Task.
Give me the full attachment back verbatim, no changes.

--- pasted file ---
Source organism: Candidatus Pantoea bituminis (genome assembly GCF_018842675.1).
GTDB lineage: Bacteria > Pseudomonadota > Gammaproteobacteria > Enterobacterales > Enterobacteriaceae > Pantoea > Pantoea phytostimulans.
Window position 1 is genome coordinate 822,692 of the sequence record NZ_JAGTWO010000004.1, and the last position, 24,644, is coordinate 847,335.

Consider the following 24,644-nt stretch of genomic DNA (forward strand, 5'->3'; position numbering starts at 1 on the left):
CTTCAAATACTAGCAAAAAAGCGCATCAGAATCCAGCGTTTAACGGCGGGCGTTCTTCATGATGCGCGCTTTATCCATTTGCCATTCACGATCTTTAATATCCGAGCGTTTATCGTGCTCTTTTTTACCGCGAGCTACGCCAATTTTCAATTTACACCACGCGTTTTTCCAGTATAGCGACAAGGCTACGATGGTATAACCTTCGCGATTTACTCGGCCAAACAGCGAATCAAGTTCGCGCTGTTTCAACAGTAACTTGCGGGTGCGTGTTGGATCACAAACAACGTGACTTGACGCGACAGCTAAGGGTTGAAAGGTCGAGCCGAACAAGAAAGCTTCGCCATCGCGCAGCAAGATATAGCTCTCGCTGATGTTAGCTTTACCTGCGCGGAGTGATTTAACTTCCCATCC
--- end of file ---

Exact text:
Source organism: Candidatus Pantoea bituminis (genome assembly GCF_018842675.1).
GTDB lineage: Bacteria > Pseudomonadota > Gammaproteobacteria > Enterobacterales > Enterobacteriaceae > Pantoea > Pantoea phytostimulans.
Window position 1 is genome coordinate 822,692 of the sequence record NZ_JAGTWO010000004.1, and the last position, 24,644, is coordinate 847,335.

Consider the following 24,644-nt stretch of genomic DNA (forward strand, 5'->3'; position numbering starts at 1 on the left):
CTTCAAATACTAGCAAAAAAGCGCATCAGAATCCAGCGTTTAACGGCGGGCGTTCTTCATGATGCGCGCTTTATCCATTTGCCATTCACGATCTTTAATATCCGAGCGTTTATCGTGCTCTTTTTTACCGCGAGCTACGCCAATTTTCAATTTACACCACGCGTTTTTCCAGTATAGCGACAAGGCTACGATGGTATAACCTTCGCGATTTACTCGGCCAAACAGCGAATCAAGTTCGCGCTGTTTCAACAGTAACTTGCGGGTGCGTGTTGGATCACAAACAACGTGACTTGACGCGACAGCTAAGGGTTGAAAGGTCGAGCCGAACAAGAAAGCTTCGCCATCGCGCAGCAAGATATAGCTCTCGCTGATGTTAGCTTTACCTGCGCGGAGTGATTTAACTTCCCATCC